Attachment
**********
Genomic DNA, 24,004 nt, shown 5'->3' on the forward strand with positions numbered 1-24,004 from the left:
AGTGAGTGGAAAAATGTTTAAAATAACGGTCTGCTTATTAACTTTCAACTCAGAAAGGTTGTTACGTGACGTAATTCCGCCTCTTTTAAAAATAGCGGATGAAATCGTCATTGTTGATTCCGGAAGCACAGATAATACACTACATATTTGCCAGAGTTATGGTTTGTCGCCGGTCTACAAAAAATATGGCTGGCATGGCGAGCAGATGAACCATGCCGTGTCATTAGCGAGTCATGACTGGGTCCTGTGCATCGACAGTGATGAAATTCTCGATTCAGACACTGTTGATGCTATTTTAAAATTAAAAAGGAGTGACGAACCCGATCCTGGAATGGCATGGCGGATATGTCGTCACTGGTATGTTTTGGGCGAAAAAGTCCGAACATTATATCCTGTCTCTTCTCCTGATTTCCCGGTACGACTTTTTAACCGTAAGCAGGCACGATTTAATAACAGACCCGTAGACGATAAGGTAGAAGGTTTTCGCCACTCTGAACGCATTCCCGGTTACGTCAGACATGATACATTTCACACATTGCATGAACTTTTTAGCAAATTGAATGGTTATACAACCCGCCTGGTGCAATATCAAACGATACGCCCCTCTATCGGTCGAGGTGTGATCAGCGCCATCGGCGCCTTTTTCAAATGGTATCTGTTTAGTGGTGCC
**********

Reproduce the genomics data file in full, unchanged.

Genomic DNA, 24,004 nt, shown 5'->3' on the forward strand with positions numbered 1-24,004 from the left:
AGTGAGTGGAAAAATGTTTAAAATAACGGTCTGCTTATTAACTTTCAACTCAGAAAGGTTGTTACGTGACGTAATTCCGCCTCTTTTAAAAATAGCGGATGAAATCGTCATTGTTGATTCCGGAAGCACAGATAATACACTACATATTTGCCAGAGTTATGGTTTGTCGCCGGTCTACAAAAAATATGGCTGGCATGGCGAGCAGATGAACCATGCCGTGTCATTAGCGAGTCATGACTGGGTCCTGTGCATCGACAGTGATGAAATTCTCGATTCAGACACTGTTGATGCTATTTTAAAATTAAAAAGGAGTGACGAACCCGATCCTGGAATGGCATGGCGGATATGTCGTCACTGGTATGTTTTGGGCGAAAAAGTCCGAACATTATATCCTGTCTCTTCTCCTGATTTCCCGGTACGACTTTTTAACCGTAAGCAGGCACGATTTAATAACAGACCCGTAGACGATAAGGTAGAAGGTTTTCGCCACTCTGAACGCATTCCCGGTTACGTCAGACATGATACATTTCACACATTGCATGAACTTTTTAGCAAATTGAATGGTTATACAACCCGCCTGGTGCAATATCAAACGATACGCCCCTCTATCGGTCGAGGTGTGATCAGCGCCATCGGCGCCTTTTTCAAATGGTATCTGTTTAGTGGTGCC